This is why communication plays such an important role. You have to listen to each other. Simply shooting someone’s idea down isn’t going to help the situation. Offering constructive criticism will help find a problem to the solution and can help ease the tension of an awkward situation.

It’s usually about a girl

Songwriting is a laborious process that everyone approaches in a different way — or for some, a different place. Apparently we were spot on about the singing in the shower. The guys rate it as one of their top places to get great ideas to flow from (pun unintended).

Alternatively, it can grow from something as simple as a guitar line. As you grow with it, perfecting a single section at a time or through messing around, those become the best ones — the ones that write themselves. But like all creative types, sometimes we need a little nudge to help get the juices flowing.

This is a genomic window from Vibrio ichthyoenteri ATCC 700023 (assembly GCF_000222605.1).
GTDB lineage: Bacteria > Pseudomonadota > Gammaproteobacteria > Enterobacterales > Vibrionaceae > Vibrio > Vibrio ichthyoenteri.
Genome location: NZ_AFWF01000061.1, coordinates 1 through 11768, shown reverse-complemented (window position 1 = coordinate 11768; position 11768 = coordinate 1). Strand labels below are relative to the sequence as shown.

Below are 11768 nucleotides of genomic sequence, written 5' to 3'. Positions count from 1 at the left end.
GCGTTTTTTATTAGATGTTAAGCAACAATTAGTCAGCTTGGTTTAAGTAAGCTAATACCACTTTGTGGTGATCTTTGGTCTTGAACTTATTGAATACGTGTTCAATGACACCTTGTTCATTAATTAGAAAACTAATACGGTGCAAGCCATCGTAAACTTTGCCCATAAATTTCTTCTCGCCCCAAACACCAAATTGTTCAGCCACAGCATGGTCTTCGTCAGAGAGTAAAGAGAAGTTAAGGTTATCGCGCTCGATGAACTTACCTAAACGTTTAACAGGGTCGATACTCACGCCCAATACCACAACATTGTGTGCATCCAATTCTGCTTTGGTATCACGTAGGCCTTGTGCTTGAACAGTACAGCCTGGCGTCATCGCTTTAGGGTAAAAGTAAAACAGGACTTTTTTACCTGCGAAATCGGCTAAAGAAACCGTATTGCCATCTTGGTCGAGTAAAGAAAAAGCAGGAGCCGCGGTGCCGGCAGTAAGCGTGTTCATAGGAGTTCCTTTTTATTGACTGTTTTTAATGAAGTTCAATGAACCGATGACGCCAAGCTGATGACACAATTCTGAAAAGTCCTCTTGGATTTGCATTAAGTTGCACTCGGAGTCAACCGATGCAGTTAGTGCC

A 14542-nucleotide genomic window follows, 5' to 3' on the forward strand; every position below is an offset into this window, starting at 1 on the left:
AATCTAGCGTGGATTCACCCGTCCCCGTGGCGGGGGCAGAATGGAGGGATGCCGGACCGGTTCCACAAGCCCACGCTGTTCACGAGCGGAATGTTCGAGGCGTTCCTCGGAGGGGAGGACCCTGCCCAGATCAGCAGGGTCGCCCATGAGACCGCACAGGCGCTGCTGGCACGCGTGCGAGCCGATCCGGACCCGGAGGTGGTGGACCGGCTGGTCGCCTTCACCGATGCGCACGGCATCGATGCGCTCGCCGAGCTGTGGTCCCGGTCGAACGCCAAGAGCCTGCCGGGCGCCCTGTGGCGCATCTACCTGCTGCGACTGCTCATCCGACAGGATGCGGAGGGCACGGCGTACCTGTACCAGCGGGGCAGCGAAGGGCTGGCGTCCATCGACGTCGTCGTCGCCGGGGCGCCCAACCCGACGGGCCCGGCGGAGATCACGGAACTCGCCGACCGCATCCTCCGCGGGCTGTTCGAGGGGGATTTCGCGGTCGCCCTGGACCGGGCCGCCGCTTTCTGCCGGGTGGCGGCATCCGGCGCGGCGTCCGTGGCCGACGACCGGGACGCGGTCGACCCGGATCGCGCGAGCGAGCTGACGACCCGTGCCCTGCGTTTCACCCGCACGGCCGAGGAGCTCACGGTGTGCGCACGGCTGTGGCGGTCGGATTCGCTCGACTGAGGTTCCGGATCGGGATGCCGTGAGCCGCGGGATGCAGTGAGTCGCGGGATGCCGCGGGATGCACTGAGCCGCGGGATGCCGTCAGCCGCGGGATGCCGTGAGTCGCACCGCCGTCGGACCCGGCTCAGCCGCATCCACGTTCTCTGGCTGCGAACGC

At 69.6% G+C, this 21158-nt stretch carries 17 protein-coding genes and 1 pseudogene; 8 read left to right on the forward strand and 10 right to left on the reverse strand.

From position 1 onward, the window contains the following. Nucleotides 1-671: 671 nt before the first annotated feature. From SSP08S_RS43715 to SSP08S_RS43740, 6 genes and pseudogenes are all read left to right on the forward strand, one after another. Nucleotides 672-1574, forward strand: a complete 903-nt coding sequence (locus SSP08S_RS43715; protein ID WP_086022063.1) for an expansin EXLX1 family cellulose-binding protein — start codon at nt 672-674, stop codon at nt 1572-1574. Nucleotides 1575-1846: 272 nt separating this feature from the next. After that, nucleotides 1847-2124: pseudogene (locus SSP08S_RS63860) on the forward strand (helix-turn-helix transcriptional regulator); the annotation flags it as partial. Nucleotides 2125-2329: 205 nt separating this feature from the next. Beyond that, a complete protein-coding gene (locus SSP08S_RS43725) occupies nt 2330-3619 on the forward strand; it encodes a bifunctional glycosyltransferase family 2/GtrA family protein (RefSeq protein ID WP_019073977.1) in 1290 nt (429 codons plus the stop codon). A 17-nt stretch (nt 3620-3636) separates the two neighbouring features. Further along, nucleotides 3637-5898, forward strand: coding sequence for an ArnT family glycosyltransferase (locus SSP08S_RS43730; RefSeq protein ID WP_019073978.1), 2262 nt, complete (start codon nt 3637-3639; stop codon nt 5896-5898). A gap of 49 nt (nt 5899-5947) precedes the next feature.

But one form of inspiration that’s used quite often is actually relatable to us all. Different people evoke different emotions, and heartbreak will always be the number one reason.

“Those are the songs that make you try for months and you just want it to be over,” Sievers said. “That’s what makes it so stupid easy to write songs about girls.”

Touring is not glamorous

When you are starting out, there are no five-star hotels, paparazzi chases or tour buses.

Usually, you’ve got a van where you have to squeeze yourselves and all your equipment in. The hell doesn’t end with being squashed into a metal chamber that reeks of sweat and Cheetos for 13 hours.